Like you, I have spent many, many years following the rhythm of the academic calendar. From the burst of excitement in late August and early September, through the long stretch through October and November, to the sprint to finals week after Thanksgiving. Then, in spring semester, the bitter cold gives way to slush and occasional sunny days, a nice long spring break, and the rush downhill to graduation. The year always ends abruptly with the leaves emerging and the students leaving. East Lansing goes quiet. The rhythm of the academic year shapes my conception of time, so when I say “the end of the year,” I mean May, not December.
The pandemic has thrown aside so many things that we take for granted. Our daily patterns, our year-end traditions, and the way we interact with one another have all been thrown into the wind. One of the most striking realizations came when one of my colleagues, Joe Salem (MSU’s Dean of Libraries), texted me during a meeting to comment on the tremendous effort necessary to adapt to rapidly changing circumstances. “This all makes me realize how much of the university runs on autopilot from year to year. I pay attention to the change because I am usually involved in it, but so much just rolls along. When it all has to happen anew it is nuts.”
It makes sense that most of what we do is consistent year to year and that rapid change feels chaotic to us. After all, universities are medieval institutions, and even a school as relatively young as Michigan State has educated many, many generations of students. After 165 years, we should have figured out the best ways to do things, so there ought not be much that we want to change from year to year. However, we know all too well that there are actually a great many things that ought to be reformed at every institution of higher ed.
I have asserted for the last several years that – tradition and habit aside – we ought to be scrutinizing every aspect of MSU to ensure that we are meeting our Land Grant ideals of access, equity, and opportunity. In fact, many of the ways in which we recruit and orient new students, how our curriculum is structured, and the manner in which our campus culture has evolved undermine the great work done at MSU by making the campus less accessible and less equitable. I have called these policies, procedures, and norms “low bridges,” and have called for a systematic evaluation that would identify and remediate them. But the status quo is remarkably resilient, so the process of reform is painfully slow.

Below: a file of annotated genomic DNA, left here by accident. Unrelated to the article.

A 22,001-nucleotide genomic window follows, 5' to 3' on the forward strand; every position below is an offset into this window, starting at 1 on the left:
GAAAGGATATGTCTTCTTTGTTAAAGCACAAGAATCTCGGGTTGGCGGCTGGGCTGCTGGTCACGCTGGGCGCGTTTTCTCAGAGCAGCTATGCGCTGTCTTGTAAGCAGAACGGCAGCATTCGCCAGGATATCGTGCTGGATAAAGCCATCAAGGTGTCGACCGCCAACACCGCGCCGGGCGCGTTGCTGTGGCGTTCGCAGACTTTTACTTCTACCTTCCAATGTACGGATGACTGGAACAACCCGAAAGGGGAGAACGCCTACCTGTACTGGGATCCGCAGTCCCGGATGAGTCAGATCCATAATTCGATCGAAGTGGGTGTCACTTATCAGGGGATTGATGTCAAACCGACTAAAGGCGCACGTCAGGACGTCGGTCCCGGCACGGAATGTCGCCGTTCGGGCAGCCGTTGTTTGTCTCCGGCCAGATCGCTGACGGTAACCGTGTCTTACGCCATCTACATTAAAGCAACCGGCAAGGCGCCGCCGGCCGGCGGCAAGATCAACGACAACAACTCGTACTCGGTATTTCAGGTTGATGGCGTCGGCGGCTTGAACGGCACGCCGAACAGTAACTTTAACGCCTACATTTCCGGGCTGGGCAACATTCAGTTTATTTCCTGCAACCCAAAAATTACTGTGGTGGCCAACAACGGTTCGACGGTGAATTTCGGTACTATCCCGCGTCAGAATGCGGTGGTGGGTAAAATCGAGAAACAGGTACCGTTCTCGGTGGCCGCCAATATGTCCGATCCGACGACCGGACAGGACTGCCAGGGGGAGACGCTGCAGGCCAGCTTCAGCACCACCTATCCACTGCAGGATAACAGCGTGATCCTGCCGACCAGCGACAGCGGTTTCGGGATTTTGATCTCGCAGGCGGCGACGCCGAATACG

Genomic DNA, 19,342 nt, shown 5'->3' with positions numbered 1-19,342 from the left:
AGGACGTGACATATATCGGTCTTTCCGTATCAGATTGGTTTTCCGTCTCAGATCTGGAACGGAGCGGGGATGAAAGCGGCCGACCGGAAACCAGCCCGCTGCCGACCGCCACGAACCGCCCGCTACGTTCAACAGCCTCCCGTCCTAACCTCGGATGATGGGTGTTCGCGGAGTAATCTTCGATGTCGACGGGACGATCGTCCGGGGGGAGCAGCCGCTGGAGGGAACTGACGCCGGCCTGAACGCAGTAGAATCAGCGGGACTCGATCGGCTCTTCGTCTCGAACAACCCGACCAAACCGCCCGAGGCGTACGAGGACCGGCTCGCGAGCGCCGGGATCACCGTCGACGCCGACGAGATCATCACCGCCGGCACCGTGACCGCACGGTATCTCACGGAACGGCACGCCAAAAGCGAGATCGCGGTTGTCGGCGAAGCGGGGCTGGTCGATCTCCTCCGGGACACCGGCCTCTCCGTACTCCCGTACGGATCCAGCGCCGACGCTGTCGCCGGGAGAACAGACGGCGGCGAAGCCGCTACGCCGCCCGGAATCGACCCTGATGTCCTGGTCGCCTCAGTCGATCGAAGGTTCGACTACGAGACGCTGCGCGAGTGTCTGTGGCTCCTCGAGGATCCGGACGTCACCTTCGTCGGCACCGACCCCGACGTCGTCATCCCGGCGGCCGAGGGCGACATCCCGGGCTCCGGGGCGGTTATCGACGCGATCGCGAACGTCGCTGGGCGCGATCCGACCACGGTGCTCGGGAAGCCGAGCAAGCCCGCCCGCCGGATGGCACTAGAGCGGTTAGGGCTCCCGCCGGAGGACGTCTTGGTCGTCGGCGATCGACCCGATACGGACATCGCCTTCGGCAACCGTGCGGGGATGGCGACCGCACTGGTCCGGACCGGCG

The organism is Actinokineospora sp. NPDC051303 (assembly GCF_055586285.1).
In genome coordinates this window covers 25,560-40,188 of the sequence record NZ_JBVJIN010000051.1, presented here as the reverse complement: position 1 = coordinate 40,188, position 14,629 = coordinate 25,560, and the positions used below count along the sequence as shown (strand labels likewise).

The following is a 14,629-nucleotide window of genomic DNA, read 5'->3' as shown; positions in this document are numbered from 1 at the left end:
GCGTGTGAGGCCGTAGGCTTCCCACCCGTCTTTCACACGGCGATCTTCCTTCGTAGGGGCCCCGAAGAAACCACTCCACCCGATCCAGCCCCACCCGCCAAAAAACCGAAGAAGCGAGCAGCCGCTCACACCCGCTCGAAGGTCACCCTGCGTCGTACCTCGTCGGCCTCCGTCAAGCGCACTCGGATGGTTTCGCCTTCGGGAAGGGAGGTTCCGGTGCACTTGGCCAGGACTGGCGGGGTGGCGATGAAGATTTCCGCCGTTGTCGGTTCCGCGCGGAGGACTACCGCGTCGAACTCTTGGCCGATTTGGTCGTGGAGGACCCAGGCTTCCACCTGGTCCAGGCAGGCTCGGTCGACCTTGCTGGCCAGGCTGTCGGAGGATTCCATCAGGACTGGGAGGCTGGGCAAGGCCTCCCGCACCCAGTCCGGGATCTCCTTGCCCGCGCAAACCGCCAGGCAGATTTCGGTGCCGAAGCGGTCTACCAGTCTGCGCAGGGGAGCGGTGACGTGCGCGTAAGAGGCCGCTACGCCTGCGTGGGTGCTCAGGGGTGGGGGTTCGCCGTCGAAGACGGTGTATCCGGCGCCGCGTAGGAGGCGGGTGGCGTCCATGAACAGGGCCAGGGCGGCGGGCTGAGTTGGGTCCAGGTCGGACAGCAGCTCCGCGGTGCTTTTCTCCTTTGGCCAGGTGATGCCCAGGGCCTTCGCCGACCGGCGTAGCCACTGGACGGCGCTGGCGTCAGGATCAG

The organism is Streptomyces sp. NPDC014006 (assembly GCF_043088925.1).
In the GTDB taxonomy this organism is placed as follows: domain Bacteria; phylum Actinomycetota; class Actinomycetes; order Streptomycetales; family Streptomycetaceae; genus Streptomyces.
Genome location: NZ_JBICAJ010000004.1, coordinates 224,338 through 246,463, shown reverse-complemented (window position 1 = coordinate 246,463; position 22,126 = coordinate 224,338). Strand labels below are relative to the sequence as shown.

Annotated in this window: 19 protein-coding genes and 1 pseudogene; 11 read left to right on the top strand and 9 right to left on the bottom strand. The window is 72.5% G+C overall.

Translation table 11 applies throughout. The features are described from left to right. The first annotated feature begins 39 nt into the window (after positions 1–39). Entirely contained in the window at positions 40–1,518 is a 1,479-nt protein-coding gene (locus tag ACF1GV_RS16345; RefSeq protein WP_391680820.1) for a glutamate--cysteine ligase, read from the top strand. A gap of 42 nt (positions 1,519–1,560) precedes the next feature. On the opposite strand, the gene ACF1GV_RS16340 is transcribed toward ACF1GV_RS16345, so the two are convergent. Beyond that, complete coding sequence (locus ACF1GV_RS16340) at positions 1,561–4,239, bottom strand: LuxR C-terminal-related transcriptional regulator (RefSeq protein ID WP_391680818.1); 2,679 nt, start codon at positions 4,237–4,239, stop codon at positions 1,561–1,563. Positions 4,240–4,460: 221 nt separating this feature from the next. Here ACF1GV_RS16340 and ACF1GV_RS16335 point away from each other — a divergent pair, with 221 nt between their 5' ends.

The COVID-19 pandemic’s disruption of our normal activities is a once-in-a-lifetime opportunity for us to move our reform efforts along much more quickly. Rahm Emanuel made famous the line, “You never want a serious crisis to go to waste” in reference to the 2007-08 economic collapse. It was a pithy statement – borrowed from the economist Paul Romer – that summarized his approach as President Obama’s Chief of Staff. Emanuel went on to say, “What I mean by that is it is an opportunity to do things that you could not do before.”
As terrible as the pandemic has been for everyone, it also presents us with an opportunity to get many things done that we have not yet been able to accomplish. The most obvious of these has been our rapid shift to online education and to styles of work that allow for remote work, online meetings, and asynchronous communication. All across campus, new leaders have emerged to help reform and guide the institution’s shift to online learning and instruction. In addition, we have seen units and divisions begin to question “the way we have always done things” and start to rethink policies, procedures, and norms that may be prohibiting or limiting student success both during the pandemic and during normal operations. The pandemic has presented an opportunity for us to explore the “low bridges” on campus so that when we come back in the fall, we can have an opportunity to do things we have never done before in support of our Land Grant ideals. Let’s not waste this opportunity.